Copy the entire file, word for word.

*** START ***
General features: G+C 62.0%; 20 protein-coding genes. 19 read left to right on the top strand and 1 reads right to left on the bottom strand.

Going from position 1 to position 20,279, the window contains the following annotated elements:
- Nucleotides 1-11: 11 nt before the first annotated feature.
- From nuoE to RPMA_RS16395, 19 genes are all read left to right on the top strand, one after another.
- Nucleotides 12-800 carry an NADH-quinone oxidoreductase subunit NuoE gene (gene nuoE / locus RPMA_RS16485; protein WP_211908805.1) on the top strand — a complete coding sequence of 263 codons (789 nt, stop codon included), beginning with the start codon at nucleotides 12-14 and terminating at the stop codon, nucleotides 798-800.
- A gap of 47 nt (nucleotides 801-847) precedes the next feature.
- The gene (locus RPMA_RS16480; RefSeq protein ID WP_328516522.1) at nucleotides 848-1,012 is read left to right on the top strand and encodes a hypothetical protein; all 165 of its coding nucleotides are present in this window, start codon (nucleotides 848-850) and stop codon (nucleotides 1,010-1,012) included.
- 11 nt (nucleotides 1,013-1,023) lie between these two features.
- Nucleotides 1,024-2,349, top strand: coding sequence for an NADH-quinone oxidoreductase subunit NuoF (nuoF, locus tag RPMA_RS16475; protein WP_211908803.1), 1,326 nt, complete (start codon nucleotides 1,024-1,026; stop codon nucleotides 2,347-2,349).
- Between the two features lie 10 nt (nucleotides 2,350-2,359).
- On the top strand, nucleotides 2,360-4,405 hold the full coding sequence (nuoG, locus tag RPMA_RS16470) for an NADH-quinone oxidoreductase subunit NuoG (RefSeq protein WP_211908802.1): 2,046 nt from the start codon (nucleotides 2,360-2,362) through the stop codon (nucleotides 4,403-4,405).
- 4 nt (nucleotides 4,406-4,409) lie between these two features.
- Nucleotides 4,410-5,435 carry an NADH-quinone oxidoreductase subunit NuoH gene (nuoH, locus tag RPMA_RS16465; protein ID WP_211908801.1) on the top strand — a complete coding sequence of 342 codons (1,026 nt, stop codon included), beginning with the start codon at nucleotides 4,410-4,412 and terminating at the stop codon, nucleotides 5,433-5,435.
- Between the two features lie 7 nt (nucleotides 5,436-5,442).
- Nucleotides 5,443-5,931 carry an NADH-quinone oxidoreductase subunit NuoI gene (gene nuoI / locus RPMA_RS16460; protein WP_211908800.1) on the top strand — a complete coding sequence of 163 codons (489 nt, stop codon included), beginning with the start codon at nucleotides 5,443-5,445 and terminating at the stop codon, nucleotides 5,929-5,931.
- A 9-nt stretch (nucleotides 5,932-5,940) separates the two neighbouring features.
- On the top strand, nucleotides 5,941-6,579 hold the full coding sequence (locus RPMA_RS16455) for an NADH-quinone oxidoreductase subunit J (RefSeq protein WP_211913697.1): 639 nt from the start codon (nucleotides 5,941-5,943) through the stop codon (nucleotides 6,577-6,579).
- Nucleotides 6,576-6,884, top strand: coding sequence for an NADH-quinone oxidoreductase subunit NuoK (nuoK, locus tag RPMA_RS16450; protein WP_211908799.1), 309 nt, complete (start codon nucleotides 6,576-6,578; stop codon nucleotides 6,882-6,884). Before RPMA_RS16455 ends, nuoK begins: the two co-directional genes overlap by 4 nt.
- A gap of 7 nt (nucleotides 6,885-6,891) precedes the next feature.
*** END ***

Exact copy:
General features: G+C 62.0%; 20 protein-coding genes. 19 read left to right on the top strand and 1 reads right to left on the bottom strand.

Going from position 1 to position 20,279, the window contains the following annotated elements:
- Nucleotides 1-11: 11 nt before the first annotated feature.
- From nuoE to RPMA_RS16395, 19 genes are all read left to right on the top strand, one after another.
- Nucleotides 12-800 carry an NADH-quinone oxidoreductase subunit NuoE gene (gene nuoE / locus RPMA_RS16485; protein WP_211908805.1) on the top strand — a complete coding sequence of 263 codons (789 nt, stop codon included), beginning with the start codon at nucleotides 12-14 and terminating at the stop codon, nucleotides 798-800.
- A gap of 47 nt (nucleotides 801-847) precedes the next feature.
- The gene (locus RPMA_RS16480; RefSeq protein ID WP_328516522.1) at nucleotides 848-1,012 is read left to right on the top strand and encodes a hypothetical protein; all 165 of its coding nucleotides are present in this window, start codon (nucleotides 848-850) and stop codon (nucleotides 1,010-1,012) included.
- 11 nt (nucleotides 1,013-1,023) lie between these two features.
- Nucleotides 1,024-2,349, top strand: coding sequence for an NADH-quinone oxidoreductase subunit NuoF (nuoF, locus tag RPMA_RS16475; protein WP_211908803.1), 1,326 nt, complete (start codon nucleotides 1,024-1,026; stop codon nucleotides 2,347-2,349).
- Between the two features lie 10 nt (nucleotides 2,350-2,359).
- On the top strand, nucleotides 2,360-4,405 hold the full coding sequence (nuoG, locus tag RPMA_RS16470) for an NADH-quinone oxidoreductase subunit NuoG (RefSeq protein WP_211908802.1): 2,046 nt from the start codon (nucleotides 2,360-2,362) through the stop codon (nucleotides 4,403-4,405).
- 4 nt (nucleotides 4,406-4,409) lie between these two features.
- Nucleotides 4,410-5,435 carry an NADH-quinone oxidoreductase subunit NuoH gene (nuoH, locus tag RPMA_RS16465; protein ID WP_211908801.1) on the top strand — a complete coding sequence of 342 codons (1,026 nt, stop codon included), beginning with the start codon at nucleotides 4,410-4,412 and terminating at the stop codon, nucleotides 5,433-5,435.
- Between the two features lie 7 nt (nucleotides 5,436-5,442).
- Nucleotides 5,443-5,931 carry an NADH-quinone oxidoreductase subunit NuoI gene (gene nuoI / locus RPMA_RS16460; protein WP_211908800.1) on the top strand — a complete coding sequence of 163 codons (489 nt, stop codon included), beginning with the start codon at nucleotides 5,443-5,445 and terminating at the stop codon, nucleotides 5,929-5,931.
- A 9-nt stretch (nucleotides 5,932-5,940) separates the two neighbouring features.
- On the top strand, nucleotides 5,941-6,579 hold the full coding sequence (locus RPMA_RS16455) for an NADH-quinone oxidoreductase subunit J (RefSeq protein WP_211913697.1): 639 nt from the start codon (nucleotides 5,941-5,943) through the stop codon (nucleotides 6,577-6,579).
- Nucleotides 6,576-6,884, top strand: coding sequence for an NADH-quinone oxidoreductase subunit NuoK (nuoK, locus tag RPMA_RS16450; protein WP_211908799.1), 309 nt, complete (start codon nucleotides 6,576-6,578; stop codon nucleotides 6,882-6,884). Before RPMA_RS16455 ends, nuoK begins: the two co-directional genes overlap by 4 nt.
- A gap of 7 nt (nucleotides 6,885-6,891) precedes the next feature.